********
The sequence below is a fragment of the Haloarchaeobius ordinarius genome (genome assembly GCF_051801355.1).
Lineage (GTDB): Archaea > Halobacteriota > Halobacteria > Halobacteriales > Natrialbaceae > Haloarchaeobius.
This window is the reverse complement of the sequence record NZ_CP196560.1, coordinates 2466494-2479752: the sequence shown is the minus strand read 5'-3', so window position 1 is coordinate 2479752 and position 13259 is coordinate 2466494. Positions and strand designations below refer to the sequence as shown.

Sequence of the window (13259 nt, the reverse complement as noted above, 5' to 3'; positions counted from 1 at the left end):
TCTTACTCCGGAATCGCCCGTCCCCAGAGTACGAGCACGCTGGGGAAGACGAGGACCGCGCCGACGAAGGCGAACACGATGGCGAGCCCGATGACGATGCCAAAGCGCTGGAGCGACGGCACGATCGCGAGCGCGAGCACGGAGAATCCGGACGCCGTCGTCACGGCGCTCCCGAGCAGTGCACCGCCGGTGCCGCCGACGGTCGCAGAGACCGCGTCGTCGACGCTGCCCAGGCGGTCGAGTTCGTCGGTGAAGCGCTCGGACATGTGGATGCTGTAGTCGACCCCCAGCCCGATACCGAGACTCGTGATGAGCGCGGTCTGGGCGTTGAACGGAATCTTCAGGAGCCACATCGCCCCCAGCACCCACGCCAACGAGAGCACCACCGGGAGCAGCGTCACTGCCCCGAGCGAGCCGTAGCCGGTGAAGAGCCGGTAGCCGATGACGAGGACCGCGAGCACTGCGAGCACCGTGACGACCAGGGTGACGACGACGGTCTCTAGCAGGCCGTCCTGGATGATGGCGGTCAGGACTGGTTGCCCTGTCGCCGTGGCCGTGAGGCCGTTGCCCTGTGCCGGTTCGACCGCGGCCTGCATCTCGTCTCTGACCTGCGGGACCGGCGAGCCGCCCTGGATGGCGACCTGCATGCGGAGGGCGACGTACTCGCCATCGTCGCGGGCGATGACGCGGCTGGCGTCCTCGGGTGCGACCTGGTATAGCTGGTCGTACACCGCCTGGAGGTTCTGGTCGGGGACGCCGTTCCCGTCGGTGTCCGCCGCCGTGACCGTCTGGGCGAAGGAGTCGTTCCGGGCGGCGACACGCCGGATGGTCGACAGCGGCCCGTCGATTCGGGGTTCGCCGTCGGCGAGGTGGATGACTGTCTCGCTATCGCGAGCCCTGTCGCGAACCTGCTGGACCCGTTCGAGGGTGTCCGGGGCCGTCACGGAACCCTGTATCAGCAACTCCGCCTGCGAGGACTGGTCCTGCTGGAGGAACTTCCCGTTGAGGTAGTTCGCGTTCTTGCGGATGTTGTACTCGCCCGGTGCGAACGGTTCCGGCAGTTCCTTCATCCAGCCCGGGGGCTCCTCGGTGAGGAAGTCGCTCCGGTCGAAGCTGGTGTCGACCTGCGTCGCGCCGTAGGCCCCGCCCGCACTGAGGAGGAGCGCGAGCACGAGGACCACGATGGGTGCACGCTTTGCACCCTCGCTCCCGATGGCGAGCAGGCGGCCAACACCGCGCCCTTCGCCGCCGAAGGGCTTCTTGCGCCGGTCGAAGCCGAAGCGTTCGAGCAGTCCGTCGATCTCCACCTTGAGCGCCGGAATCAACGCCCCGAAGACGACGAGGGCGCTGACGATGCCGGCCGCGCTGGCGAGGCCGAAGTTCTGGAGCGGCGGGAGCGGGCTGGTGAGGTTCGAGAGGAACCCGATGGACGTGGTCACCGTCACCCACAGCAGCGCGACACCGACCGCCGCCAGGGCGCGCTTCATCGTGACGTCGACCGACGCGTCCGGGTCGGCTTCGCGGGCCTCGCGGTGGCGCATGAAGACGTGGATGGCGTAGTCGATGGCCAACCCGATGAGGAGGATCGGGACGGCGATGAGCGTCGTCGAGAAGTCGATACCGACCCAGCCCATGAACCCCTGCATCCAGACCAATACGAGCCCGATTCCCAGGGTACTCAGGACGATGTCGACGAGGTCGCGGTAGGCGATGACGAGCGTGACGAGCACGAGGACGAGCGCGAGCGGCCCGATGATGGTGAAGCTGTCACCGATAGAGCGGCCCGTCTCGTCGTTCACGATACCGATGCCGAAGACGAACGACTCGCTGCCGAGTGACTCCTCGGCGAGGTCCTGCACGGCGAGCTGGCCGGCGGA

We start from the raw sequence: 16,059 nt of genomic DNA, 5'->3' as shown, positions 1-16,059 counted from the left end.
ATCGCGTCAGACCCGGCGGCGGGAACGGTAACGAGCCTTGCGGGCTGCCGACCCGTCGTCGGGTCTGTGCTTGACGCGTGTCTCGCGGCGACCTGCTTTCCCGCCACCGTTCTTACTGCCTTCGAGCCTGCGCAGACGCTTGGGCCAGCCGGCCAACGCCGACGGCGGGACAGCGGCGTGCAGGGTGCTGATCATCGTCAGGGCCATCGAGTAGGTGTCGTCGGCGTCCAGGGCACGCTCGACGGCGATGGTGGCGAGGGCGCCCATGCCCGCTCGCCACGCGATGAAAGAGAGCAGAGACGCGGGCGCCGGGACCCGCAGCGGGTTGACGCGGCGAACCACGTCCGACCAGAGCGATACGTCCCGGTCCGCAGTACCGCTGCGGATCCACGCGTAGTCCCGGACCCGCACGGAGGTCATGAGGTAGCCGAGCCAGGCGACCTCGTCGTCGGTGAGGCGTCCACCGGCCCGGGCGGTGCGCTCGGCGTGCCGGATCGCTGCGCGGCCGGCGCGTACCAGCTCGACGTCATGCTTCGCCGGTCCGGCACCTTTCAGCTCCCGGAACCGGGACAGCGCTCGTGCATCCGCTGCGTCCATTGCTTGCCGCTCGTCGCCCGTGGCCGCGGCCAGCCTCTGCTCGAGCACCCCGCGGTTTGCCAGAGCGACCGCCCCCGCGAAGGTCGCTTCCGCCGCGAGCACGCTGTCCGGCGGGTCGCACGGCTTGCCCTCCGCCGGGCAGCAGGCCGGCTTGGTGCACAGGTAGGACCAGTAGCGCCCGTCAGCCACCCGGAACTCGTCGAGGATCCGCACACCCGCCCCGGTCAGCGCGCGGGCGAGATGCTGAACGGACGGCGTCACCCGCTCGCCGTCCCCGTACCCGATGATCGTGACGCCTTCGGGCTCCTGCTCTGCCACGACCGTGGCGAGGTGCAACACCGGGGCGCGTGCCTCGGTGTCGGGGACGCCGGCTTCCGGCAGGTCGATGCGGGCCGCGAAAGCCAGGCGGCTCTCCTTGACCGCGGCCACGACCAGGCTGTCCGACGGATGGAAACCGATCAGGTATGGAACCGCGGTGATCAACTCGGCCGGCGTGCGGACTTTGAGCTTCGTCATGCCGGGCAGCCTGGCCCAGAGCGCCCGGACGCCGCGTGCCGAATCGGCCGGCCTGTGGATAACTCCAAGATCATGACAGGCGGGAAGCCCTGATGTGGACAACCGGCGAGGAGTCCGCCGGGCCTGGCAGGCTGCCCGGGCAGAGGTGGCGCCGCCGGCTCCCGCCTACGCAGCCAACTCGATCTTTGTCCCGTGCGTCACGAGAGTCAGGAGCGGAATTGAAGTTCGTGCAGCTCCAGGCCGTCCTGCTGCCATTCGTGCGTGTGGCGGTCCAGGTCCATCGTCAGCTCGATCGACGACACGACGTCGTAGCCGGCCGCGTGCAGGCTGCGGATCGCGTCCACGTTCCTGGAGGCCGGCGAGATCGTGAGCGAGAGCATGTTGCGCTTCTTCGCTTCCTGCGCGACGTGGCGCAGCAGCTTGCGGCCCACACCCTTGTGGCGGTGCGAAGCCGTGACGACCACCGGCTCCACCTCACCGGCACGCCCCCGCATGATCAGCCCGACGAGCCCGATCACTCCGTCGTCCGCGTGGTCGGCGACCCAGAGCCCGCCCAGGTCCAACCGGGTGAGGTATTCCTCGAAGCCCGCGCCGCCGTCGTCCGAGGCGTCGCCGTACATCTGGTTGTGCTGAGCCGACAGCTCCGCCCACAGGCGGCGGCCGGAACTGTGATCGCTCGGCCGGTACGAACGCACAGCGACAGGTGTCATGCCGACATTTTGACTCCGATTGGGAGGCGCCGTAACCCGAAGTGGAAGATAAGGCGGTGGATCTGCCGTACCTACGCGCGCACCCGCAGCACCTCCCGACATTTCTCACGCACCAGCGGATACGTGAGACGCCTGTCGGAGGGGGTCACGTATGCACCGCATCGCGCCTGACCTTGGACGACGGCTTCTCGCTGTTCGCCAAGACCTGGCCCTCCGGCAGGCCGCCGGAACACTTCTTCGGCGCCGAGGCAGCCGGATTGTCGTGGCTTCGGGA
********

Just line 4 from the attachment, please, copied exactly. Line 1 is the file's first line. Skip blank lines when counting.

Sequence of the window (13259 nt, the reverse complement as noted above, 5' to 3'; positions counted from 1 at the left end):